Northwest citizens voice concerns about City’s plans to upgrade.
by S. Rotan
A plan developed by the City in 2015 to revitalize certain area quadrants was of major concern. One particular region addressed, based on a project, known as Melrose-Orange Target Area (MOTA) is bordered by 10th St. NW to 24th St. NW (east/west) and from Hanover Ave. NW to Loudon Ave. NW (north/south).
The federally funded project is the first stage to engage citizens in the massive undertaking to revitalize a forgotten and underserved community.
To this end, City officials have held public monthly meetings to encourage input on the project that conceivably will better serve not only target area citizens but all concerned as well as future generations.
A survey conducted by MOTA organizers showed housing as a major concern among inhabitants of the “target area.” It was one of several issues that took center-stage at the meeting held March 11 at Goodwill Industries on Melrose Ave. NW. During the session, lasting nearly three hours, a Habitat for Humanity (HFH) representative reported over two-dozen major and minor housing rehabs presently underway around the northwest target area (i.e. Grayson, Loudon, Fairfax and Moorman Avenues, etc.). The report included several dwellings that were demolished as well.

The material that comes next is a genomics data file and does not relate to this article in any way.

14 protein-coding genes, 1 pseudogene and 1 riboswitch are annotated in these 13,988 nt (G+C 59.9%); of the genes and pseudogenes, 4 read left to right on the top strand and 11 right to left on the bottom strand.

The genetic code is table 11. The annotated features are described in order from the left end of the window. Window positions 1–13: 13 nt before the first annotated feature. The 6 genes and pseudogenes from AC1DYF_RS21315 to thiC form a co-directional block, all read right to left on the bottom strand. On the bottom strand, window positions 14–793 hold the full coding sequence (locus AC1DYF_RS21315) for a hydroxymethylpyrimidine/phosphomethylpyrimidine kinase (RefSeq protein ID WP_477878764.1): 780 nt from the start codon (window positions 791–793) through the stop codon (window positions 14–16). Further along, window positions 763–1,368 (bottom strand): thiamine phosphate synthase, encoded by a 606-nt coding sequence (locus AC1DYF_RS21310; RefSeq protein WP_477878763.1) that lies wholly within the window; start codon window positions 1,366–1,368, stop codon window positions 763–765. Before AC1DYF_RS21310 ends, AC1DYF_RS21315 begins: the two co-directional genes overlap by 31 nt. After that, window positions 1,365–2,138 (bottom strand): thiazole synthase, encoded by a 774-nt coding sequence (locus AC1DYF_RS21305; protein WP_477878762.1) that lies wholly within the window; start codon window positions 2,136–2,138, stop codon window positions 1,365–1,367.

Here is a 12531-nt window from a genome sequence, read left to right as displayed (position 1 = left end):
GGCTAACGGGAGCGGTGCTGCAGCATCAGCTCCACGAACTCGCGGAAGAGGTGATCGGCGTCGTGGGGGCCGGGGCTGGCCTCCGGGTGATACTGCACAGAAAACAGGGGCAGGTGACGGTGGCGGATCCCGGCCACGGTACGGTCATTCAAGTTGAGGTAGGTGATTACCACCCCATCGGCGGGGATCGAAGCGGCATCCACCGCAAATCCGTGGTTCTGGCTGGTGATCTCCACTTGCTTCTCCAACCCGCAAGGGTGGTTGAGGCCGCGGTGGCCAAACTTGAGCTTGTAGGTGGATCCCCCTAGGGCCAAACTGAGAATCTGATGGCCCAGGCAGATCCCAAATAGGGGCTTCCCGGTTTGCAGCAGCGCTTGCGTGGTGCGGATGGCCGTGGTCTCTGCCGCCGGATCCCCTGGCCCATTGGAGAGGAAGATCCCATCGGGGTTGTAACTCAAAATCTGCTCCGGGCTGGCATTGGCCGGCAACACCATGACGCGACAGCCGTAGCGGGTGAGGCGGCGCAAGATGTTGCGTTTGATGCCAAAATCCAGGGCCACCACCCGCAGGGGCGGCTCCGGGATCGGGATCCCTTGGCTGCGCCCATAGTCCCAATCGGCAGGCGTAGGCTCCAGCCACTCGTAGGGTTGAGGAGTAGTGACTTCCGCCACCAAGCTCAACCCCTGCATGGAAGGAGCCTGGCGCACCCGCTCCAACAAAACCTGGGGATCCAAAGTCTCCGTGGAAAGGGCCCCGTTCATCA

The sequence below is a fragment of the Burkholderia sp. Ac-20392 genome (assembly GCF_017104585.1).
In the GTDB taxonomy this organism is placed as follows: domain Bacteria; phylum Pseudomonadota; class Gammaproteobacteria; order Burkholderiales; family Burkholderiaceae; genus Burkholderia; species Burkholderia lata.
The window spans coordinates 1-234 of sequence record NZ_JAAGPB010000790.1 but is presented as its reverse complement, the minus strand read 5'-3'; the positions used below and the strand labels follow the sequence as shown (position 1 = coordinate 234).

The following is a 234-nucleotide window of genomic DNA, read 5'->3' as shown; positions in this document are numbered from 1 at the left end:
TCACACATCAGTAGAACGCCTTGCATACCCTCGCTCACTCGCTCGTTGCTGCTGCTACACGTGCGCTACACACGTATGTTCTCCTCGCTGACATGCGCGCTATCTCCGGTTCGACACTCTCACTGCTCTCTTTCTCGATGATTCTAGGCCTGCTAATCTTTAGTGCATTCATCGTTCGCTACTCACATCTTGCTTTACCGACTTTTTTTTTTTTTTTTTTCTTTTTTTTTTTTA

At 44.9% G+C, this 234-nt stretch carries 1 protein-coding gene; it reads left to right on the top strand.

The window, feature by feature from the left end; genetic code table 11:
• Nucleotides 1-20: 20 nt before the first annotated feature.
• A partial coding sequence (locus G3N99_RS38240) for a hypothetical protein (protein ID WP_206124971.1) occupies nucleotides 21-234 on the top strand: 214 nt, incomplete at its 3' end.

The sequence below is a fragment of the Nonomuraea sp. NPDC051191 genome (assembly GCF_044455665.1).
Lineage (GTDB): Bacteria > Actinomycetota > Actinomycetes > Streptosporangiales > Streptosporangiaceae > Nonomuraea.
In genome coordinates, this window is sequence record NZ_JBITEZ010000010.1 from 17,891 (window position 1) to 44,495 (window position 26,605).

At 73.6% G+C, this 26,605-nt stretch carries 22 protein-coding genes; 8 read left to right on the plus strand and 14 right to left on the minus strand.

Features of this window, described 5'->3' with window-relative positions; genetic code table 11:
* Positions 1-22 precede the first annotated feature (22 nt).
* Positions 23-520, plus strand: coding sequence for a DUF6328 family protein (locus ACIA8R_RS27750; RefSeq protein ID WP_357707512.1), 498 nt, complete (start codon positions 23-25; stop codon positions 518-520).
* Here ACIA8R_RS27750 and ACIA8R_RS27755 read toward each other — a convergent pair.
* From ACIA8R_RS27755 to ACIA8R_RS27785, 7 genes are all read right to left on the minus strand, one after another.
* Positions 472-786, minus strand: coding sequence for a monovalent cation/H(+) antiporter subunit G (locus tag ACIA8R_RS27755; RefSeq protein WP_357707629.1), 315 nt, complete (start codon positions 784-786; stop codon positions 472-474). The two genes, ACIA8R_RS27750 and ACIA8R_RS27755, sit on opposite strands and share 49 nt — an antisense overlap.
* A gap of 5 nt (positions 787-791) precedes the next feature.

As a major project partner with the city, HFH, has been working closely to actualize the proposed plan.
HFH is an organization that provides qualified applicants assistance to build, improve and in some cases pay for their own home. The Habitat program, based on income, focuses on a percentage of the population making within 25–60% of the area median income.
“That doesn’t help folks that are 25 and under, nor those 60 and older,” said Brian Clark. “We are pleased to celebrate two more families moving into homes and we’re looking into about several more in about three or four months.”
Among the topics deemed significant to the project’s acceptance among citizens was “equity,” (i.e. equipping neighborhoods equally). Senior city planner Wayne Leftwitch gave a detailed account of the plan’s objective. Using facts supported by PowerPoint images, he elaborated on the dynamics of “equity” regarding the proposed venture